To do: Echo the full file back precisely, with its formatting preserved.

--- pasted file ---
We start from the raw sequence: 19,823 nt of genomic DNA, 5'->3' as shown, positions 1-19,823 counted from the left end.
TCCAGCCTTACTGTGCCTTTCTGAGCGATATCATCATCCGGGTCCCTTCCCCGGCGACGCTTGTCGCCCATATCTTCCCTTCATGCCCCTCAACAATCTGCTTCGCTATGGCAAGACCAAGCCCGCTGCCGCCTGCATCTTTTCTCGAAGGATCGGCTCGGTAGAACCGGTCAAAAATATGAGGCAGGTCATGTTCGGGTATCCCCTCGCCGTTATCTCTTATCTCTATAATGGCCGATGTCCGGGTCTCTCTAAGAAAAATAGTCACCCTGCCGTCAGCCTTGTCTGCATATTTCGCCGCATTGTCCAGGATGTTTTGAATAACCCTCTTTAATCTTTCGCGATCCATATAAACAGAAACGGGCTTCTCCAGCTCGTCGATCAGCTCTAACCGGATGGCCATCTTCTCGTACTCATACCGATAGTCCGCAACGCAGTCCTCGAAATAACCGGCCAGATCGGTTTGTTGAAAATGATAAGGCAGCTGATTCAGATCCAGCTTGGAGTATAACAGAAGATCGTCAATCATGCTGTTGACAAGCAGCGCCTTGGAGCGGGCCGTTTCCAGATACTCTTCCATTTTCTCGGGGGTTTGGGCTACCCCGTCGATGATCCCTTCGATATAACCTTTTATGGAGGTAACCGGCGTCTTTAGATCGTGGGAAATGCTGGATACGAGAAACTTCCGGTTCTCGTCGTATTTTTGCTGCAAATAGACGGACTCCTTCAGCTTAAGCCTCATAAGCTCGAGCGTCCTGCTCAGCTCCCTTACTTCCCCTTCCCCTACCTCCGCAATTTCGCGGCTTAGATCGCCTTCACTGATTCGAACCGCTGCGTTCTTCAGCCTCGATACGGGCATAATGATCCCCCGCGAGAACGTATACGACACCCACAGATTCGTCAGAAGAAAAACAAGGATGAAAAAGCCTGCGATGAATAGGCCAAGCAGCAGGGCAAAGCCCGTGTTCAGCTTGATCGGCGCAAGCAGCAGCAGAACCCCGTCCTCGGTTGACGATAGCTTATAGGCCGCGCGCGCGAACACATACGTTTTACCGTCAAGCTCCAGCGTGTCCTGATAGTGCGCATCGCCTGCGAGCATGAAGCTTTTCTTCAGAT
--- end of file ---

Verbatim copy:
We start from the raw sequence: 19,823 nt of genomic DNA, 5'->3' as shown, positions 1-19,823 counted from the left end.
TCCAGCCTTACTGTGCCTTTCTGAGCGATATCATCATCCGGGTCCCTTCCCCGGCGACGCTTGTCGCCCATATCTTCCCTTCATGCCCCTCAACAATCTGCTTCGCTATGGCAAGACCAAGCCCGCTGCCGCCTGCATCTTTTCTCGAAGGATCGGCTCGGTAGAACCGGTCAAAAATATGAGGCAGGTCATGTTCGGGTATCCCCTCGCCGTTATCTCTTATCTCTATAATGGCCGATGTCCGGGTCTCTCTAAGAAAAATAGTCACCCTGCCGTCAGCCTTGTCTGCATATTTCGCCGCATTGTCCAGGATGTTTTGAATAACCCTCTTTAATCTTTCGCGATCCATATAAACAGAAACGGGCTTCTCCAGCTCGTCGATCAGCTCTAACCGGATGGCCATCTTCTCGTACTCATACCGATAGTCCGCAACGCAGTCCTCGAAATAACCGGCCAGATCGGTTTGTTGAAAATGATAAGGCAGCTGATTCAGATCCAGCTTGGAGTATAACAGAAGATCGTCAATCATGCTGTTGACAAGCAGCGCCTTGGAGCGGGCCGTTTCCAGATACTCTTCCATTTTCTCGGGGGTTTGGGCTACCCCGTCGATGATCCCTTCGATATAACCTTTTATGGAGGTAACCGGCGTCTTTAGATCGTGGGAAATGCTGGATACGAGAAACTTCCGGTTCTCGTCGTATTTTTGCTGCAAATAGACGGACTCCTTCAGCTTAAGCCTCATAAGCTCGAGCGTCCTGCTCAGCTCCCTTACTTCCCCTTCCCCTACCTCCGCAATTTCGCGGCTTAGATCGCCTTCACTGATTCGAACCGCTGCGTTCTTCAGCCTCGATACGGGCATAATGATCCCCCGCGAGAACGTATACGACACCCACAGATTCGTCAGAAGAAAAACAAGGATGAAAAAGCCTGCGATGAATAGGCCAAGCAGCAGGGCAAAGCCCGTGTTCAGCTTGATCGGCGCAAGCAGCAGCAGAACCCCGTCCTCGGTTGACGATAGCTTATAGGCCGCGCGCGCGAACACATACGTTTTACCGTCAAGCTCCAGCGTGTCCTGATAGTGCGCATCGCCTGCGAGCATGAAGCTTTTCTTCAGAT